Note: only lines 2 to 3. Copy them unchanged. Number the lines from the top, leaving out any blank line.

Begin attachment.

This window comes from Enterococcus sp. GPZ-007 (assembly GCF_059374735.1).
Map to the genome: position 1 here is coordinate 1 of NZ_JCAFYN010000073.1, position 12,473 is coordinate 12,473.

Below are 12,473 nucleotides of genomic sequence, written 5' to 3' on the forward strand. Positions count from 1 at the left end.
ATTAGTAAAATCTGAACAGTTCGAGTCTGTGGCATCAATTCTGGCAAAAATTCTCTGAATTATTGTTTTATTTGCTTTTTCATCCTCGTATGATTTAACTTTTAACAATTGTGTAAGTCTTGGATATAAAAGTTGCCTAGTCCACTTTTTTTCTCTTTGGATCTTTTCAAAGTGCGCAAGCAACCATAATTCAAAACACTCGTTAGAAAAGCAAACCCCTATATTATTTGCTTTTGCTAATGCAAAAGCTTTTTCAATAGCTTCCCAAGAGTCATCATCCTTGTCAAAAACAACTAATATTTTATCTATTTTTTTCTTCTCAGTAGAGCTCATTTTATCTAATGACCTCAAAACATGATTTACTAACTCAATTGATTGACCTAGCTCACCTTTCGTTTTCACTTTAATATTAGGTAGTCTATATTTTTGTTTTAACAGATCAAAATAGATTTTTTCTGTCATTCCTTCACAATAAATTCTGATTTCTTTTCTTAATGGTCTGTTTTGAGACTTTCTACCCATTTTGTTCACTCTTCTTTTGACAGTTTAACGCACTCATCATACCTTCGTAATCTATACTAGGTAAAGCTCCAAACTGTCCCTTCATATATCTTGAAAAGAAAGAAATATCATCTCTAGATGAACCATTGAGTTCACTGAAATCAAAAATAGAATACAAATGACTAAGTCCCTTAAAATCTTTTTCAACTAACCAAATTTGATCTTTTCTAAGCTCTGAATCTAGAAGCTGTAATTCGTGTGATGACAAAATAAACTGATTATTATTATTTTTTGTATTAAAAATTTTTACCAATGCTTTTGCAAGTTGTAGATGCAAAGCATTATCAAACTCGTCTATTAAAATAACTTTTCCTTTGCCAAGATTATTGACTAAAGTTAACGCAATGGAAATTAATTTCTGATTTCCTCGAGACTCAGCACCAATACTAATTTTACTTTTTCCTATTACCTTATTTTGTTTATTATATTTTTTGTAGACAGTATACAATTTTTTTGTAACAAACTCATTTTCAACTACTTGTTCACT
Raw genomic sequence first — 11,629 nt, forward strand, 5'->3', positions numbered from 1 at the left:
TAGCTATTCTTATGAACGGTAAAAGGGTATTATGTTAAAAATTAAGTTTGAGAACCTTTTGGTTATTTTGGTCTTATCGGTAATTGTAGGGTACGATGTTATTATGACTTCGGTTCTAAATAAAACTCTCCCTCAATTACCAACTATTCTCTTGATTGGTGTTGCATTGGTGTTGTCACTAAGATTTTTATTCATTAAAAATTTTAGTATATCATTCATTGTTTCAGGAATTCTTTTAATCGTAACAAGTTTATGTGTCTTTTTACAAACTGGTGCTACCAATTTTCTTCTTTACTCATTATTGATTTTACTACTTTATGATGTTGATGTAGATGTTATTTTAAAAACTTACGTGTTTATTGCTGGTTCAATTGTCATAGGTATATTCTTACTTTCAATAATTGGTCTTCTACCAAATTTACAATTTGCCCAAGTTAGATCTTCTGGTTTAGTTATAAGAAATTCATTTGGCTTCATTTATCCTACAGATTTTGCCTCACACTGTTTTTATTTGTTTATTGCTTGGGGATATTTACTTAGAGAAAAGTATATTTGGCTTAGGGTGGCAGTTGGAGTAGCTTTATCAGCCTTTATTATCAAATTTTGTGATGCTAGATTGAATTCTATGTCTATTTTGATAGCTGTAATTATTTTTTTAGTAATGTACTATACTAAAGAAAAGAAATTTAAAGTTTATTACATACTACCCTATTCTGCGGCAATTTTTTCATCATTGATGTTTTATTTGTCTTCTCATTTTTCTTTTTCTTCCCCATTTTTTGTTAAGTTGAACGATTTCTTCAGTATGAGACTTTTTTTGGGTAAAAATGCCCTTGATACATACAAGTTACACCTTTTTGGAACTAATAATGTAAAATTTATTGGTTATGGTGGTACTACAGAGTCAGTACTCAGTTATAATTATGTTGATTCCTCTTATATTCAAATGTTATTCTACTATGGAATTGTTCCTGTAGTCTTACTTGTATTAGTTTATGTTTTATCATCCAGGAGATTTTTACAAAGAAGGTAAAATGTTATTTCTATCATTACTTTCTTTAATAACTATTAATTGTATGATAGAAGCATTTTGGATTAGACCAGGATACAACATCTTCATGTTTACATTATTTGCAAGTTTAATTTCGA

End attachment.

Map to the genome: position 1 here is coordinate 1 of NZ_JCAFYN010000073.1, position 12,473 is coordinate 12,473.

Below are 12,473 nucleotides of genomic sequence, written 5' to 3' on the forward strand. Positions count from 1 at the left end.